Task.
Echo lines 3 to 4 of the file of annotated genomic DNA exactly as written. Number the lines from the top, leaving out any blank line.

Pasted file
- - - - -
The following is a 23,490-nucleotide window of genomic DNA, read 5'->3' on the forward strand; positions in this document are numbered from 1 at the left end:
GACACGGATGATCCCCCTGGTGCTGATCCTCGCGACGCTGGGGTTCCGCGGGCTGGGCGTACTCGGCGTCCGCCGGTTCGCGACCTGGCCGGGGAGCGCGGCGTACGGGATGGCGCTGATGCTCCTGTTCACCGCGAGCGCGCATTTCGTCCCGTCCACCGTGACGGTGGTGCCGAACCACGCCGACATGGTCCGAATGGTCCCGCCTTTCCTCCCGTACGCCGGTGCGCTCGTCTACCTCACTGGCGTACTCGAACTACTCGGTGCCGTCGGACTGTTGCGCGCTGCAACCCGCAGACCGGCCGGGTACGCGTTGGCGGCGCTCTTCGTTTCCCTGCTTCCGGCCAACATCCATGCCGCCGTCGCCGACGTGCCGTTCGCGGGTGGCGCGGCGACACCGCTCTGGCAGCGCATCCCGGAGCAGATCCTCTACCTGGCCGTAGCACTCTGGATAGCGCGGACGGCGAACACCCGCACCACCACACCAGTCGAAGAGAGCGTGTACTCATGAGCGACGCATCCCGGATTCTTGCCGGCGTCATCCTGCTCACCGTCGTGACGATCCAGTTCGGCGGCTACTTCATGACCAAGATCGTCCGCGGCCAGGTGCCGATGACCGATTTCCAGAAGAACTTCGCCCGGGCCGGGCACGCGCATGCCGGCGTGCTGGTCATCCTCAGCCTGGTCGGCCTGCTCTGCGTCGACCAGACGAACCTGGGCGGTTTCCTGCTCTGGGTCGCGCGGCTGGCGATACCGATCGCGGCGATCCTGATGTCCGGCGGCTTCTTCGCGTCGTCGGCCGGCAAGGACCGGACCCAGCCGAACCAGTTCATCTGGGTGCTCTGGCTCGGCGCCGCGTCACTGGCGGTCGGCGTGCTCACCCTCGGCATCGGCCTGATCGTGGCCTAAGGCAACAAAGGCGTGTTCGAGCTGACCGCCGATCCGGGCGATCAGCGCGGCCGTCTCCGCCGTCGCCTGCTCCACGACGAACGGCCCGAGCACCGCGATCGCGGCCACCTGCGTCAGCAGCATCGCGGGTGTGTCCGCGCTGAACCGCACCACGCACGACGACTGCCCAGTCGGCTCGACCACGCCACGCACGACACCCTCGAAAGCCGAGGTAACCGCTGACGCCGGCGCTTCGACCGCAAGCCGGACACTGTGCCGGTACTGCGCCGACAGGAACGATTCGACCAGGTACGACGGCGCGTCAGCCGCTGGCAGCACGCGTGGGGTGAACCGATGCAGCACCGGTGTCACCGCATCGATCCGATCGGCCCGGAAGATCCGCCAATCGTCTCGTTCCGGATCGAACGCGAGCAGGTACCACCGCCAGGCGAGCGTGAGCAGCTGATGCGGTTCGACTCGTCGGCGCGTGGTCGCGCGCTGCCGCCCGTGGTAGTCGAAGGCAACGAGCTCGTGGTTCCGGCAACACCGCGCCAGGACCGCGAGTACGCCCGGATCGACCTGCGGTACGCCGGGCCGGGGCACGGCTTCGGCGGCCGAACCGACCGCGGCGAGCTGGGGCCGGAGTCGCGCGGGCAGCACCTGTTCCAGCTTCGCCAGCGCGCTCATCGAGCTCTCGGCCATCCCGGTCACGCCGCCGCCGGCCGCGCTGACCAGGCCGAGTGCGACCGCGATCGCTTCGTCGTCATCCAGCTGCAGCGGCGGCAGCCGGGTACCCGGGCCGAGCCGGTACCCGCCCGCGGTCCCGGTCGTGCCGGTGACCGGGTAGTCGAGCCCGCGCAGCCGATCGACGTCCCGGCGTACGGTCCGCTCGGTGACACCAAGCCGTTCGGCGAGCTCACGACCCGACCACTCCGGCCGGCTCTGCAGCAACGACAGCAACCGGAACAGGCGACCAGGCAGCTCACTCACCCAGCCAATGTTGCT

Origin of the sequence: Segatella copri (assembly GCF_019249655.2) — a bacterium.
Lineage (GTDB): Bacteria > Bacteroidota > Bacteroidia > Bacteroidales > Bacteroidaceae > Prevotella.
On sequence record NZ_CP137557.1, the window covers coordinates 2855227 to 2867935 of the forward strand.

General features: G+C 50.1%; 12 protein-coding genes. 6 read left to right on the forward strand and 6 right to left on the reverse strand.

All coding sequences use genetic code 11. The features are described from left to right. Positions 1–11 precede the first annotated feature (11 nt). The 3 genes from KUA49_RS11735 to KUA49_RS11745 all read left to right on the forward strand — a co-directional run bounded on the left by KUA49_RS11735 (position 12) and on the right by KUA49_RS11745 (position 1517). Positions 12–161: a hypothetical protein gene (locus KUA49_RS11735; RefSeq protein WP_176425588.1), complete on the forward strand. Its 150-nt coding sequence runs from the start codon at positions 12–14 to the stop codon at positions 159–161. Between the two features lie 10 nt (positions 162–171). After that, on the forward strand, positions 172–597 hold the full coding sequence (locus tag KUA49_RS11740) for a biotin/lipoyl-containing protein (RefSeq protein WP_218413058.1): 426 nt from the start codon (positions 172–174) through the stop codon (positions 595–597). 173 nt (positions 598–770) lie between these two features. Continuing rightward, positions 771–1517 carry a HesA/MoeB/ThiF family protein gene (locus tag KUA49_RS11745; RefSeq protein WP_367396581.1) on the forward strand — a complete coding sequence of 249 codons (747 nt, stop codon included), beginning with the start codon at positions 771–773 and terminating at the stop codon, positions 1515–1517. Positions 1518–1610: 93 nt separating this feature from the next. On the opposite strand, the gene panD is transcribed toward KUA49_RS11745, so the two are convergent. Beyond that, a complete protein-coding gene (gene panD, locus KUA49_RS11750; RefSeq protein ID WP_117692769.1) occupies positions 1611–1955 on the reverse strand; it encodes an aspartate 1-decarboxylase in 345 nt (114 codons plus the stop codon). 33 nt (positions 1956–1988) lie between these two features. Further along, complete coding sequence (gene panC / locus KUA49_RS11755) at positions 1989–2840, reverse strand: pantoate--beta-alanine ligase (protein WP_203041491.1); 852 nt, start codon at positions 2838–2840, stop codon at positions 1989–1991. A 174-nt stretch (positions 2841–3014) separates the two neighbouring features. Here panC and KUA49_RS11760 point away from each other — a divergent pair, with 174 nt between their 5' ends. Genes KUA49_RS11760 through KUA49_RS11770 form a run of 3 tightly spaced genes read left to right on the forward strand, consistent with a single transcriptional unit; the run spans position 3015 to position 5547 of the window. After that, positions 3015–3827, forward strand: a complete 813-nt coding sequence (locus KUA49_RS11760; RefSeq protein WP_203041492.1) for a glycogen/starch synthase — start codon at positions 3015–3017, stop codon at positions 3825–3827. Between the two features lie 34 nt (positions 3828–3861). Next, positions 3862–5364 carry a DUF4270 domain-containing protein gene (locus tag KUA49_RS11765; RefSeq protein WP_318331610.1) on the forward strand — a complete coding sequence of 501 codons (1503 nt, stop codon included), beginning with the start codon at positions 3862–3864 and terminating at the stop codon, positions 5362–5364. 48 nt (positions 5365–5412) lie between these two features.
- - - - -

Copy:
Origin of the sequence: Segatella copri (assembly GCF_019249655.2) — a bacterium.
Lineage (GTDB): Bacteria > Bacteroidota > Bacteroidia > Bacteroidales > Bacteroidaceae > Prevotella.